To Do 05.21.20

A vintage Pee-wee’s Colorforms Playhouse set from the 1980s, obtained long ago from a garage sale, pictures the zany world of Pee-wee Herman.

BINGE: Pee-wee Herman

Once in a while a character comes along that hits the right notes. Pee-wee Hermann is the man-child, alter-ego creation of Paul Reubens, who came from a background in conceptual art and improv comedy. Pee-wee began as a stand-up act, then a stage show, then an HBO special, which led to the delightful movie Pee-wee’s Big Adventure. It was the first feature film directed by Tim Burton, and in it Pee-wee goes on a road trip across the country to retrieve his stolen bike, encountering kooky and charming characters along the way. The movie kicked off the beloved Saturday morning puppet and animation TV show Pee-wee’s Playhouse, which ran from 1986-91. The sets were designed by underground cartoonist Gary Panter, animation by folks who worked on MTV, Devo’s Mark Mothersbaugh and Cyndi Lauper did the opening theme song, and the cast of characters included a talking easy chair and a king who screens old cartoons. And at the center of all that creative energy was the spastic Pee-wee, sweet but mischievous, with a warbly voice and expressive rubbery face. The show is as delightful as candy. The 1988 movie Pee-wee’s Big Top was a flop, but that year’s Christmas special was a joy; in the early ’90s Reubens got into trouble that derailed his career; but he’s kinda back, including 2016’s awesome Netflix movie Pee-wee’s Big Holiday. His charm never gets old. On various streaming services.

LISTEN: To educational kids music… no, really

Parents, by now you’ve probably got learning apps going, made peace with Google Classroom and Zoom schooling, maybe indulged in so-called education video games (Minecraft’s Education Collection is still free, through June). All this interactive digital stuff is well and good. But don’t sleep on music – even if it is educational in nature. You can find Sesame Street andVeggie Tales music albums that impart basic lessons to little kids, but they are tuned to much younger ears than your own. And Yo Gabba Gabba’s Music Is Awesome and Ozomatli’s OzoKidsare stellar and hip, but more fun than nutritional. If you want catchy indie music with a solid learning curriculum, you and your offspring may both embrace They Might Be Giants’ so-calledHere Comes trilogy from the late 2000s. These are thematic albums from the prolific indie duo about numbers, the alphabet and science. In “The Vowel Family” from Here Come the ABCs, a baritone puppet sings “Vowels are important letters/ There’s a vowel in every word.” From theHere Come the 123s album (which won a Grammy for children’s album), the song “High Five!” really earns that exclamation point in the song’s title – it’s ridiculously catchy. But the third in the trilogy, Here Comes Science, is a classic filled with gems like the human body road trip song “The Bloodmobile,” “Science is Real” (a lot of adults running around now should hear this one) and “How Many Planets,” a song in which they give every planet its own distinctive sound. The videos for these albums are whimsical too. Amazon, iTunes,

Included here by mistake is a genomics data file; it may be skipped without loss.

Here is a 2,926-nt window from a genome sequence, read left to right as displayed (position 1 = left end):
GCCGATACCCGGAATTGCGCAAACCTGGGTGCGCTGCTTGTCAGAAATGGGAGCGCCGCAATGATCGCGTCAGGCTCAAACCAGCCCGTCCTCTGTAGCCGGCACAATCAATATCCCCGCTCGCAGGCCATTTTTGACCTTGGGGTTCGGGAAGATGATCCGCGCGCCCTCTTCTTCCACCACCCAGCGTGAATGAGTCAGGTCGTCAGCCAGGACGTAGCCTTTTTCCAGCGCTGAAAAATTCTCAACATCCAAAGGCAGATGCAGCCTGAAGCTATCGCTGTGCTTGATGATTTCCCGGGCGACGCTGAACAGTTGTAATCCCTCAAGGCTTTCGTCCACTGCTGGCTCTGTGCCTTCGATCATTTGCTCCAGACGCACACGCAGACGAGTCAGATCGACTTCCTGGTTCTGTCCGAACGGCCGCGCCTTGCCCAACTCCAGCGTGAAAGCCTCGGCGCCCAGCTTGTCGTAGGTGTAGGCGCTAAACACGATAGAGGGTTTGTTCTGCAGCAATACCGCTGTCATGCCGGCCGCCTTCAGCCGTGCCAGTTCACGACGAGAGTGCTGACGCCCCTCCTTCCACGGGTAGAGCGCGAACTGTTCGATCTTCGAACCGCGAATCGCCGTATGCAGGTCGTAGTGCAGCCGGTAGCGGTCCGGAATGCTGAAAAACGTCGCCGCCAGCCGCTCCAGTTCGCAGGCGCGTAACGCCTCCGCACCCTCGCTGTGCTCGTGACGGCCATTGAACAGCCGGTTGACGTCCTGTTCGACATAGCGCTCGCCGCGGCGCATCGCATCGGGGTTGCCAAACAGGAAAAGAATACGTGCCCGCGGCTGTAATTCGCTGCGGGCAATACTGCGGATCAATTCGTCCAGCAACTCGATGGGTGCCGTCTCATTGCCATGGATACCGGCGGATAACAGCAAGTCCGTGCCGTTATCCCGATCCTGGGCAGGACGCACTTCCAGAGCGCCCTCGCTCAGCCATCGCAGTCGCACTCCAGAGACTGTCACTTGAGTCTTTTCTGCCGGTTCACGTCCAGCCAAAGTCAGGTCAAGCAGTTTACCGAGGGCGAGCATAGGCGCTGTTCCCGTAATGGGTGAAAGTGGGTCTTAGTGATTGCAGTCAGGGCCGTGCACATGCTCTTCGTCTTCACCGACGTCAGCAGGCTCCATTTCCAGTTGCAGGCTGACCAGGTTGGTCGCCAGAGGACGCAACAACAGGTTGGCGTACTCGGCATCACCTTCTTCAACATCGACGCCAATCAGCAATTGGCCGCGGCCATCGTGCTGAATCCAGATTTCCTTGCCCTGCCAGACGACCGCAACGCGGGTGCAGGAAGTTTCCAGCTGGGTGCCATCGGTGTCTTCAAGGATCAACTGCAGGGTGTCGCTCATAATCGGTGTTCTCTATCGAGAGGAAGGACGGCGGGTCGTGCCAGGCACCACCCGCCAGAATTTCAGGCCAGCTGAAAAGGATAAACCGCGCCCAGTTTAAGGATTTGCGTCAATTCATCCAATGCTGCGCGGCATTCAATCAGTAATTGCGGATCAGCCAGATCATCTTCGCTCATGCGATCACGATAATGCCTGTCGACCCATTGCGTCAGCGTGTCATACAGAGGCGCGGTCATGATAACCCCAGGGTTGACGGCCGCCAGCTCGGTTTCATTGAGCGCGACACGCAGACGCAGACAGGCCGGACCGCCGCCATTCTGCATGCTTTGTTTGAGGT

WATCH: Aquarium cams

The Monterey Bay Aquarium is closed, but they’ve got a menu of live cams aimed at various exhibits that stream you those fascinating sights and sounds. But which cam is best for you? It depends on your mood. If you want to relax, Kelp Forest Cam is a shot of the amber strands of kelp swaying in the water while relaxing music wafts and colorful fish swim by. If you need some laughs, Penguin Cam might deliver. But sometimes they’re pretty chill, just sleeping or preening. Go to the Otter Cam for sure entertainment. When they’re on camera, they are playful and curious and cannot keep still. Want trippy visuals? Jellyfish Cam or Moon Jelly Cam is your lane. They float by, twisting and turning to Brian Eno-like ambient music. Also, they have ruffles. If you miss the beach, try Monterey Bay Cam. It’s a shot of the tidepool shore near the aquarium, with sea otters swimming, seals draped over rocks, and birds flying by. Occasionally an unseen camera operator will zoom and pan (thank you, invisible hand). For more action, tune in during narrated feedings – the times are posted.

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